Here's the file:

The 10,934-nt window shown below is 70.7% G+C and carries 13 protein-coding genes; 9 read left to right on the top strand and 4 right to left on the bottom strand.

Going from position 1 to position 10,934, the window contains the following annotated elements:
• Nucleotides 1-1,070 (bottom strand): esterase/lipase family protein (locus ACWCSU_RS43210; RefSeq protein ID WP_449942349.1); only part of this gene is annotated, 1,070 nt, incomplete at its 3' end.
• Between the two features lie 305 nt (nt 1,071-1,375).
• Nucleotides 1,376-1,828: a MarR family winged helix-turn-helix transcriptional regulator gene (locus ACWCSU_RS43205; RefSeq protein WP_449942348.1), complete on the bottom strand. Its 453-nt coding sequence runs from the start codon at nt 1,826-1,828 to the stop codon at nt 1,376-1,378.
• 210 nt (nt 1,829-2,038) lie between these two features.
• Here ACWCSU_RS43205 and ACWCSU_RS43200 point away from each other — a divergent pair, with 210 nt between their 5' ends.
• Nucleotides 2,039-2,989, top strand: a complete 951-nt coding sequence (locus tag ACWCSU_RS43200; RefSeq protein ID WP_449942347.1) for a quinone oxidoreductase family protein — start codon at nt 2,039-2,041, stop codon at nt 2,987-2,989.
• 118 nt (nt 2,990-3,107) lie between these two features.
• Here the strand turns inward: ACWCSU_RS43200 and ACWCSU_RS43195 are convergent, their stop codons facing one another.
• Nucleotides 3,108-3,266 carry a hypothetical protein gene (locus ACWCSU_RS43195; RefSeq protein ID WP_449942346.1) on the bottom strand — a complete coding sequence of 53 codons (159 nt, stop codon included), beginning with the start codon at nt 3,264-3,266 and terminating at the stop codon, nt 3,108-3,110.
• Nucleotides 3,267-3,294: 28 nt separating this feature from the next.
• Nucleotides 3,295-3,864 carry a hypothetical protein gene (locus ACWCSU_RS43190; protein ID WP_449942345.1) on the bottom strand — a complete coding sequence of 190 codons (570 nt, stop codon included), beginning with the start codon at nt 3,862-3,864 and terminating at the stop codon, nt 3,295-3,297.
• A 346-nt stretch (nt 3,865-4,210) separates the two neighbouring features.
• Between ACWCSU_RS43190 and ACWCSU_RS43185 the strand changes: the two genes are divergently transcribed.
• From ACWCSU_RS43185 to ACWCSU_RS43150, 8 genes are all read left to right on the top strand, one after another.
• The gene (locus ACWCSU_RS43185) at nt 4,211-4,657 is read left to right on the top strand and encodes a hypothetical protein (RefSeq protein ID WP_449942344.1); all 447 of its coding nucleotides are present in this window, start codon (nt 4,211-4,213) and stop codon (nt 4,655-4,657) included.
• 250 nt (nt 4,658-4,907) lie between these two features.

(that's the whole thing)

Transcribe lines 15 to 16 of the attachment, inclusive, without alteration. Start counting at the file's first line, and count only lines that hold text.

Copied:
• Between ACWCSU_RS43190 and ACWCSU_RS43185 the strand changes: the two genes are divergently transcribed.
• From ACWCSU_RS43185 to ACWCSU_RS43150, 8 genes are all read left to right on the top strand, one after another.